what has been shown to improve oxygenation after prolonged pneumonperitoneum?

PEEP of 5 cmH2O


how can the pt. in ST be ventilated?

-volume control or pressure control ventilation
*volume control leads to increased PiPs
*pressure control found to be more efficient resulting in lower PiPs and higher dynamic compliance
-lowering Vt and increasing RR are strategies used to maintain adequate ventilation


what caution needs to be taken with PCV?

*use volume control
-inadequate Vt if PC setting is too low
-excessive Vt can lead to volutrauma when pneumoperitoneum is released


what are intraocular effects of ST?

-debate whether autoregulation maintains OPP (MAP-IOP or CVP, whichever higher)
-increased ocular pressure has resulted in: retinal detachment, posterior ischemic optic neuropathy
-elderly have a higher baseline IOP
-hypotensive ischemic optic neuropathy: may be combination of periorbital edema and increased venous congestion leading to a compartment syndrome of optic nerve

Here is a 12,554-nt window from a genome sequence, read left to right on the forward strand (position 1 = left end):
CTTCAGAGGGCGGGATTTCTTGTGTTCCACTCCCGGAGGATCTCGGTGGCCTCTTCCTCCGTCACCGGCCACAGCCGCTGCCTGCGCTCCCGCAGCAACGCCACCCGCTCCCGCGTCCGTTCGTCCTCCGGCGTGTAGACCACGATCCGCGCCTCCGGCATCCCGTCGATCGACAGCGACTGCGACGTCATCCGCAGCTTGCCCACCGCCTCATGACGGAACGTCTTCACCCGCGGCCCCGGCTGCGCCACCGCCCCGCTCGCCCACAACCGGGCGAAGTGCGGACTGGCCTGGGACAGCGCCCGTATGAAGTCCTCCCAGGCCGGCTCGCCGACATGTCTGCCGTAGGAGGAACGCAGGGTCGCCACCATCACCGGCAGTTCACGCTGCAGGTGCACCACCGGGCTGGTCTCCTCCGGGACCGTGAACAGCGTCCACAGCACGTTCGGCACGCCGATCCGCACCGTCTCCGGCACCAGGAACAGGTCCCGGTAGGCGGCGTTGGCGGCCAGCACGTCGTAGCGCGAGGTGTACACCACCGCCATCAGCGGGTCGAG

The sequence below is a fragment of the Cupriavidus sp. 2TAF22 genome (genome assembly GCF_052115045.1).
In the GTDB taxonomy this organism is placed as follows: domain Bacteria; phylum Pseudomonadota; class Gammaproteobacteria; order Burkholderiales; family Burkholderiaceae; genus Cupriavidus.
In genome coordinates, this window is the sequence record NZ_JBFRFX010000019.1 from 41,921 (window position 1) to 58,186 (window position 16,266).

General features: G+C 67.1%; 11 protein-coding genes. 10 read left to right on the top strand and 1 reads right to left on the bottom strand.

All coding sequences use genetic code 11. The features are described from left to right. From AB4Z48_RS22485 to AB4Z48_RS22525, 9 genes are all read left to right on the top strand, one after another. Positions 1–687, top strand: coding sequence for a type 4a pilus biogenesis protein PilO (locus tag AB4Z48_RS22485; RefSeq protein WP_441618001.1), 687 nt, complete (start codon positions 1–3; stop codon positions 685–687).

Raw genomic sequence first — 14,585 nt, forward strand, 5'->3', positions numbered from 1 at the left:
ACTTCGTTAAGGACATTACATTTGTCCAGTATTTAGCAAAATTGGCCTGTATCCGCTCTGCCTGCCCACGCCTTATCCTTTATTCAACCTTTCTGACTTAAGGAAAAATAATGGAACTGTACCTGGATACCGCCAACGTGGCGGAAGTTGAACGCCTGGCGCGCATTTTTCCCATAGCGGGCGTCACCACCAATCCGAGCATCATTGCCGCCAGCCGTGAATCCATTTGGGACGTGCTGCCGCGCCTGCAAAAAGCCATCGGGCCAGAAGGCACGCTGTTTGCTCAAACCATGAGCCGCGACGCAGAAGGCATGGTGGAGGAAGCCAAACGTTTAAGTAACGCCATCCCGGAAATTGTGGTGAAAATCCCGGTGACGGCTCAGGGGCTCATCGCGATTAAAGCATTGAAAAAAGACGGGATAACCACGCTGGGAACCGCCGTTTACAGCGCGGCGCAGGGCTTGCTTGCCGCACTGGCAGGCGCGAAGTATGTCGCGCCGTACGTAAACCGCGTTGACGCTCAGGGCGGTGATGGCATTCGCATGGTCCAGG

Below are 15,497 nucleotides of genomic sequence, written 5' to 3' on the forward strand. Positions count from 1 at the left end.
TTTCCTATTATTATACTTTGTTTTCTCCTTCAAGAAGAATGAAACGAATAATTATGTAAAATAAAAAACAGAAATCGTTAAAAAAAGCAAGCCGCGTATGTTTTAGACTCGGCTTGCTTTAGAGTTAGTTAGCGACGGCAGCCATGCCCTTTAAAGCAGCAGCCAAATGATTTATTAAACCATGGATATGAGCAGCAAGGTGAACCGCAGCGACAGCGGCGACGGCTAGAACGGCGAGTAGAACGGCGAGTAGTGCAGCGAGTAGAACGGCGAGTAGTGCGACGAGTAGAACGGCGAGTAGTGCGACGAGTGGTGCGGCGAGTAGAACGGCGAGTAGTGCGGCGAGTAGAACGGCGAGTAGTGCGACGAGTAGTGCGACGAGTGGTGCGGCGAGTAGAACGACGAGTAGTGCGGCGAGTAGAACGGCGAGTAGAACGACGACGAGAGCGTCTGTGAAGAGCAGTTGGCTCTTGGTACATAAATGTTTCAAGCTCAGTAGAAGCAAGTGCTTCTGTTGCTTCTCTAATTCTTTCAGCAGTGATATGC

*reduced ocular perfusion pressure r/t prolonged ST
*Hespan (colloid) used to help hold fluid in vascular compartment decreasing cerebral congestion
*very long cases may lead to vision loss


why is the CV system not the biggest concern with ST?

body often compensates for changes


what should be suspected with pneumoperitoneum if sudden CV collapse with capnograph changes?

venous CO2 gas embolism
-sudden drop in BP and capnograph flattens out


what increases emboli risk with pneumoperitoneum?

-CO2 > 50 mmHg
-six or more ports
-operative time > 200 minutes
-older pt.


when is venous emboli more common with pneumoperitoneum?

-initial insufflation
-dissection of deep venous tissue


what can CO2 buildup after pneumonperitoneum cause?

-CO2 subcutaneous emphysema
-postop shoulder pain: residual CO2 irritating phrenic nerve
-direct compression of renal vasculature leading to decreased: UOP, creatinine clearance, GFR, RBF
*all lead to renal dysfunction
*some surgeons will squeeze abdomen after to get extra CO2 out


what are cerebrovascular effects of robotic surgery?

-elevated PaCO2: absorption of CO2 leads to cerebral vasodilation and increased cerebral blood flow
*adds to venous congestion


what are cerebrovascular effects of pneumonperitoneum with robotic surgery?

abdominal compression causes reduced venous outflow
*adds to venous congestion


what are the cerebrovascular effects of ST?

-gravitational forces cause a reduction in venous return
-cranial drainage reduced
-CT scans have shown cerebral edema